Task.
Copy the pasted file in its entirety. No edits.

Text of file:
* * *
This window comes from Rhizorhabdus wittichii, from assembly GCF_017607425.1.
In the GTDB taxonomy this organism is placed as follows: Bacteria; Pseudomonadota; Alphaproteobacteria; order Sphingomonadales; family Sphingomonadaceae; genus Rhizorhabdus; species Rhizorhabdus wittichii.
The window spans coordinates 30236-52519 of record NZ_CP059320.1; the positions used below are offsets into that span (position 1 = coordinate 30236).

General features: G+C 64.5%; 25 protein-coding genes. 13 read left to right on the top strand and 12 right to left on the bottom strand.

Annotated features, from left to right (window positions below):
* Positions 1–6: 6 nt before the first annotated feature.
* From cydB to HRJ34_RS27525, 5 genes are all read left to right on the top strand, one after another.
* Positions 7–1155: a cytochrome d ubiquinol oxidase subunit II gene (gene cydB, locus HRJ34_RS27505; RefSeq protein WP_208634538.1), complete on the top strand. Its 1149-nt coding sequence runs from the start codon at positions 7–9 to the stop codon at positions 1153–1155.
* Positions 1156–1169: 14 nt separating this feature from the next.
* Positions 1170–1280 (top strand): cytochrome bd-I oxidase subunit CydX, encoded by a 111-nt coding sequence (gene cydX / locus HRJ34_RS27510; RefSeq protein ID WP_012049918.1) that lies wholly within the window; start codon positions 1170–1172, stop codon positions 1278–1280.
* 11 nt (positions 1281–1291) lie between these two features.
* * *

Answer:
This window comes from Rhizorhabdus wittichii, from assembly GCF_017607425.1.
In the GTDB taxonomy this organism is placed as follows: Bacteria; Pseudomonadota; Alphaproteobacteria; order Sphingomonadales; family Sphingomonadaceae; genus Rhizorhabdus; species Rhizorhabdus wittichii.
The window spans coordinates 30236-52519 of record NZ_CP059320.1; the positions used below are offsets into that span (position 1 = coordinate 30236).

General features: G+C 64.5%; 25 protein-coding genes. 13 read left to right on the top strand and 12 right to left on the bottom strand.

Annotated features, from left to right (window positions below):
* Positions 1–6: 6 nt before the first annotated feature.
* From cydB to HRJ34_RS27525, 5 genes are all read left to right on the top strand, one after another.
* Positions 7–1155: a cytochrome d ubiquinol oxidase subunit II gene (gene cydB, locus HRJ34_RS27505; RefSeq protein WP_208634538.1), complete on the top strand. Its 1149-nt coding sequence runs from the start codon at positions 7–9 to the stop codon at positions 1153–1155.
* Positions 1156–1169: 14 nt separating this feature from the next.
* Positions 1170–1280 (top strand): cytochrome bd-I oxidase subunit CydX, encoded by a 111-nt coding sequence (gene cydX / locus HRJ34_RS27510; RefSeq protein ID WP_012049918.1) that lies wholly within the window; start codon positions 1170–1172, stop codon positions 1278–1280.
* 11 nt (positions 1281–1291) lie between these two features.